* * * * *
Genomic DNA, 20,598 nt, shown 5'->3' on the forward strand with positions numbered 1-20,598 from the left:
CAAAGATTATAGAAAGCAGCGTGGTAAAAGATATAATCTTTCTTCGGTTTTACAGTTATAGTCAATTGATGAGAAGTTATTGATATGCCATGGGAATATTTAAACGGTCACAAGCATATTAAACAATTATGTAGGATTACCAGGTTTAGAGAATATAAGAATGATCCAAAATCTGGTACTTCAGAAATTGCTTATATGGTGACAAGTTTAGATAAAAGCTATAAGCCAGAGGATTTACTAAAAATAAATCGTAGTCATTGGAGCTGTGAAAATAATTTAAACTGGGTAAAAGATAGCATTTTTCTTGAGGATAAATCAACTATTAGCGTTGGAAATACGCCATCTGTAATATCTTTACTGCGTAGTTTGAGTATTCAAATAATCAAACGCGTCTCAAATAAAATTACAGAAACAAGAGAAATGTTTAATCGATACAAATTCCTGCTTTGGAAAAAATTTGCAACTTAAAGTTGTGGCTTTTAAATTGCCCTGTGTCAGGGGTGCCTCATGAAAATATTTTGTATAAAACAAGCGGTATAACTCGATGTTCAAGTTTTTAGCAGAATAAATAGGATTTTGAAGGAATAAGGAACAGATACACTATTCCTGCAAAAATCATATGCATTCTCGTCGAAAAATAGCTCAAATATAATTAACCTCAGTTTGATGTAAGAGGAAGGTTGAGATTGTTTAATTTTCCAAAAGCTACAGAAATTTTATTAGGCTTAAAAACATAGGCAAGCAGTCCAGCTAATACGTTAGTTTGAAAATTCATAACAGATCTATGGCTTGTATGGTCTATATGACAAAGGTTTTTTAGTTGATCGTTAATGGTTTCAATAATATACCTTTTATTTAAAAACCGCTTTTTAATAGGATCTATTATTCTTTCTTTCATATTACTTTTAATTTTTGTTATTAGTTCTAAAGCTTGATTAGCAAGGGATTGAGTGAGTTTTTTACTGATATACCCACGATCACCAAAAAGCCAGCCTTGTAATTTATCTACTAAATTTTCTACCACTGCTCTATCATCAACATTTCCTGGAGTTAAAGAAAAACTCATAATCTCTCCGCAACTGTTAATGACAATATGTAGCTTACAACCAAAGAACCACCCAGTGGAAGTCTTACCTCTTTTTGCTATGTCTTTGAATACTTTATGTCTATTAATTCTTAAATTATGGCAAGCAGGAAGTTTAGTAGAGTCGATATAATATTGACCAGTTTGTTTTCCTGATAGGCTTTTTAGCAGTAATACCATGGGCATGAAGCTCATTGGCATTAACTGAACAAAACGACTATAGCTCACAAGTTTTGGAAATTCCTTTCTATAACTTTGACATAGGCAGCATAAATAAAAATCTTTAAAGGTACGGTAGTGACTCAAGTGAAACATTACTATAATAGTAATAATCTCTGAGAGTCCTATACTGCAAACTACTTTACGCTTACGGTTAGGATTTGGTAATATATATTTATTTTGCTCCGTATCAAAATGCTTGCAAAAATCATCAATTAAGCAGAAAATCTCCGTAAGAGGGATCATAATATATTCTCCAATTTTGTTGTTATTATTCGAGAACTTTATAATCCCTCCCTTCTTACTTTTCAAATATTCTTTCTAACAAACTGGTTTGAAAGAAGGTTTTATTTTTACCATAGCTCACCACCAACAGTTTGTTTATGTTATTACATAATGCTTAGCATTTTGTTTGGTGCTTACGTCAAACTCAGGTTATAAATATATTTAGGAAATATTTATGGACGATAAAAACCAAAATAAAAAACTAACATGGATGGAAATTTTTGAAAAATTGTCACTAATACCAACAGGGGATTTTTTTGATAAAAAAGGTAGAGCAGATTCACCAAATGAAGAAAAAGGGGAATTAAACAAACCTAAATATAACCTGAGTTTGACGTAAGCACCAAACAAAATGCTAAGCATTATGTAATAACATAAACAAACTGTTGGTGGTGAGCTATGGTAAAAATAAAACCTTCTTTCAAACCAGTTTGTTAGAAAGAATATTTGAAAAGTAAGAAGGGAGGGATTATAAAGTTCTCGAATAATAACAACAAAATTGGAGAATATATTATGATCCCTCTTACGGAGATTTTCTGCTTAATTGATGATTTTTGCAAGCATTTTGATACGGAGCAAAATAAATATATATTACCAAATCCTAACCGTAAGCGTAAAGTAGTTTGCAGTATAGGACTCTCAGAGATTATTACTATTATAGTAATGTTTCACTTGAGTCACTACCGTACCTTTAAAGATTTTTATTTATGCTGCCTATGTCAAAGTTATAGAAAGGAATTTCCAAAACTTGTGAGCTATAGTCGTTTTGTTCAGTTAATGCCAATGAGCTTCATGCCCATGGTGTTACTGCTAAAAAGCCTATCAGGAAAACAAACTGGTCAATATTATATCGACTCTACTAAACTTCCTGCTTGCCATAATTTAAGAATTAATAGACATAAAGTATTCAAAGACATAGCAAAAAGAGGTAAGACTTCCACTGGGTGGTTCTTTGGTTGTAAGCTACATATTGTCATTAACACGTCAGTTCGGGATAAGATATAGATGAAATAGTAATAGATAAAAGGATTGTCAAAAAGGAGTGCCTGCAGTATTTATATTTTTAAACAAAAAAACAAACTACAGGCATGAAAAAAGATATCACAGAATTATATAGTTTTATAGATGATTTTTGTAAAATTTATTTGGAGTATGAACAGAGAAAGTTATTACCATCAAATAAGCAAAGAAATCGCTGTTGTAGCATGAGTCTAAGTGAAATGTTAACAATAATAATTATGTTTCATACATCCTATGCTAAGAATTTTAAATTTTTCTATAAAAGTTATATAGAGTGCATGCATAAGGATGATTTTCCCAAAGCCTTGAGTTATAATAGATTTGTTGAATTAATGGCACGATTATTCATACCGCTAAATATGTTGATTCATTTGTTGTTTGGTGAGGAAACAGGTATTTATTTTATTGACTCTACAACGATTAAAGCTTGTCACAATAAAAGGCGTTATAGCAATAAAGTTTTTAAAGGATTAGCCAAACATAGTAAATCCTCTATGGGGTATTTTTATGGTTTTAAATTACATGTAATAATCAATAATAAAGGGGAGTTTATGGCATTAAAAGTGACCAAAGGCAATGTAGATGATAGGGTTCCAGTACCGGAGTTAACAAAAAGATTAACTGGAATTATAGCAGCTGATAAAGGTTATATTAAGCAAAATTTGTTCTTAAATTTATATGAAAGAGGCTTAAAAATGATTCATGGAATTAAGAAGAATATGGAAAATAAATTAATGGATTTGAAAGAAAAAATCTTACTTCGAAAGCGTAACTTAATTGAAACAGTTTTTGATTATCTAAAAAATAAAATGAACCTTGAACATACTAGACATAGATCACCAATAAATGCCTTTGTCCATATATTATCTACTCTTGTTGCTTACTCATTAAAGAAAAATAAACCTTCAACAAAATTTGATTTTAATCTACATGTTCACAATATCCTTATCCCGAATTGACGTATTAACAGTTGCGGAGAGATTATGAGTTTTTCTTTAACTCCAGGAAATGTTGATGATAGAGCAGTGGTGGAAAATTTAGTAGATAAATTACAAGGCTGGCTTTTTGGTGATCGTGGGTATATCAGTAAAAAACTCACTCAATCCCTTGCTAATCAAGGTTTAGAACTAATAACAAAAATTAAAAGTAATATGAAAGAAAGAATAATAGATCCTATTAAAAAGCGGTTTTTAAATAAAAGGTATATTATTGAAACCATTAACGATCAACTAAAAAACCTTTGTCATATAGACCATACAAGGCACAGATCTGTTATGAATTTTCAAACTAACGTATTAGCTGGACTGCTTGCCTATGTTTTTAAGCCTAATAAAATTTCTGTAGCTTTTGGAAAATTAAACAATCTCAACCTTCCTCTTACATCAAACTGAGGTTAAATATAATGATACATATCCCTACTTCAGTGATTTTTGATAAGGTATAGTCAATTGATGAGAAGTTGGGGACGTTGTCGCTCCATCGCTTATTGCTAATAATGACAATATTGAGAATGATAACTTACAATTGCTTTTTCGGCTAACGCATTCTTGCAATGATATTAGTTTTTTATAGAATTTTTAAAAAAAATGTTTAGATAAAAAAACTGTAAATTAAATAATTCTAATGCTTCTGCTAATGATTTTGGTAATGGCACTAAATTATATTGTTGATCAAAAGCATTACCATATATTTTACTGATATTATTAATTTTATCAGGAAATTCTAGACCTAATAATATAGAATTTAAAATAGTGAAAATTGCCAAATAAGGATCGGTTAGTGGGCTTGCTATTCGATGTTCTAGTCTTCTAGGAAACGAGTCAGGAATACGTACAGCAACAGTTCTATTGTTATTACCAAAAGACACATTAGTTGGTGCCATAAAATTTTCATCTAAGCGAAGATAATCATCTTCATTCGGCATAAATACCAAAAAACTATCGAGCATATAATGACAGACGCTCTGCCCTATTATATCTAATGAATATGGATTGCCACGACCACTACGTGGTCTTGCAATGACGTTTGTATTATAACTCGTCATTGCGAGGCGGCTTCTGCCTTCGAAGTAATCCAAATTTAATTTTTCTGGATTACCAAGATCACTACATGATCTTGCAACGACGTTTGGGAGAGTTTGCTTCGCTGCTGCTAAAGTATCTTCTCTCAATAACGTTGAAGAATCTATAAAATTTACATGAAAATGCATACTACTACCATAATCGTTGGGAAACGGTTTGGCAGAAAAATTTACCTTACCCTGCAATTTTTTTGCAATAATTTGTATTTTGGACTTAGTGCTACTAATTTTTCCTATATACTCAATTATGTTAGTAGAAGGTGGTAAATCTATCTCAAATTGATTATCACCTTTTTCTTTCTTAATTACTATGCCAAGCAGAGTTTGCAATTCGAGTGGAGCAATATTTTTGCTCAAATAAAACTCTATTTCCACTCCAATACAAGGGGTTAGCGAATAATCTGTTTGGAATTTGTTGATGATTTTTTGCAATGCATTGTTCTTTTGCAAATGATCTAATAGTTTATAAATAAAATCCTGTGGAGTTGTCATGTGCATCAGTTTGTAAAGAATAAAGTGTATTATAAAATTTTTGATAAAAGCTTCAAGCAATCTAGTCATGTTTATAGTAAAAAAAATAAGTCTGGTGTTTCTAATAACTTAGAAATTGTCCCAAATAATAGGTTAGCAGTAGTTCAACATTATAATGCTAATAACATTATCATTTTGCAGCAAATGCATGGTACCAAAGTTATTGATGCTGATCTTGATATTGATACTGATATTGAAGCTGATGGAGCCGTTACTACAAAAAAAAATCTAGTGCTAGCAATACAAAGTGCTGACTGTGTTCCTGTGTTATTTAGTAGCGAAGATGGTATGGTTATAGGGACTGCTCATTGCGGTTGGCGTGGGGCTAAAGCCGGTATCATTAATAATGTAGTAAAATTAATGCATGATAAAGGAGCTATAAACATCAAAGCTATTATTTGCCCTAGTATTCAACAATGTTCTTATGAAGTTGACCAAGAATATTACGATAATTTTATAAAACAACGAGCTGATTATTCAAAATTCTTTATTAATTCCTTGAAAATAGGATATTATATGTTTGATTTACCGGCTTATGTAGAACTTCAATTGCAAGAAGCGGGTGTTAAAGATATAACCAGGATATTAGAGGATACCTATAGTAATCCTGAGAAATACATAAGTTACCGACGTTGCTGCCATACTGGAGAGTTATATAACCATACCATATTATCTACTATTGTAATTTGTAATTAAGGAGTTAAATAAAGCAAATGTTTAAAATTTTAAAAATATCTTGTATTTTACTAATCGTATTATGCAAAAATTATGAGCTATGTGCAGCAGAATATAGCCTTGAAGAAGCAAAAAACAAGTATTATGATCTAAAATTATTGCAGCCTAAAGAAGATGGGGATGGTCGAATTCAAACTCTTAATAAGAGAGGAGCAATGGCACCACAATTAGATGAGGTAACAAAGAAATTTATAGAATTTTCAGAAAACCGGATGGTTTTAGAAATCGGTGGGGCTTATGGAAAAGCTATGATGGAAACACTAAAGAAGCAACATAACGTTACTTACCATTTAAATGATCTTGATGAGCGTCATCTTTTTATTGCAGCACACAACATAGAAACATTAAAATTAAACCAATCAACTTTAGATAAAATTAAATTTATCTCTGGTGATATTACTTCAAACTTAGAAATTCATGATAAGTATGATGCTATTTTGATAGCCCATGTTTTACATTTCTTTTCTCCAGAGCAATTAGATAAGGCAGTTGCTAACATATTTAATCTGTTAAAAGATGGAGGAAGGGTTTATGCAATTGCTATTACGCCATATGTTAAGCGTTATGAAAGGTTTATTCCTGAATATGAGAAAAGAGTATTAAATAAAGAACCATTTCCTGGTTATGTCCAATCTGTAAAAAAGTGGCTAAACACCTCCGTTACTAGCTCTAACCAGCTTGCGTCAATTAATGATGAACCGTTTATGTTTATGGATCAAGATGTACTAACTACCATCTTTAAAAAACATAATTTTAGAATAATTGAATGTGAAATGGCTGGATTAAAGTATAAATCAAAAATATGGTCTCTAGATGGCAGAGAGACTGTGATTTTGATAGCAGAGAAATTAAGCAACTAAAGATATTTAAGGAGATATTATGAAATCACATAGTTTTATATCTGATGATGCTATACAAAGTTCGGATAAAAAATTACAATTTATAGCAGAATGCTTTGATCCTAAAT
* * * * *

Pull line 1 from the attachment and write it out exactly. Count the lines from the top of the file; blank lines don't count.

Genomic DNA, 20,598 nt, shown 5'->3' on the forward strand with positions numbered 1-20,598 from the left: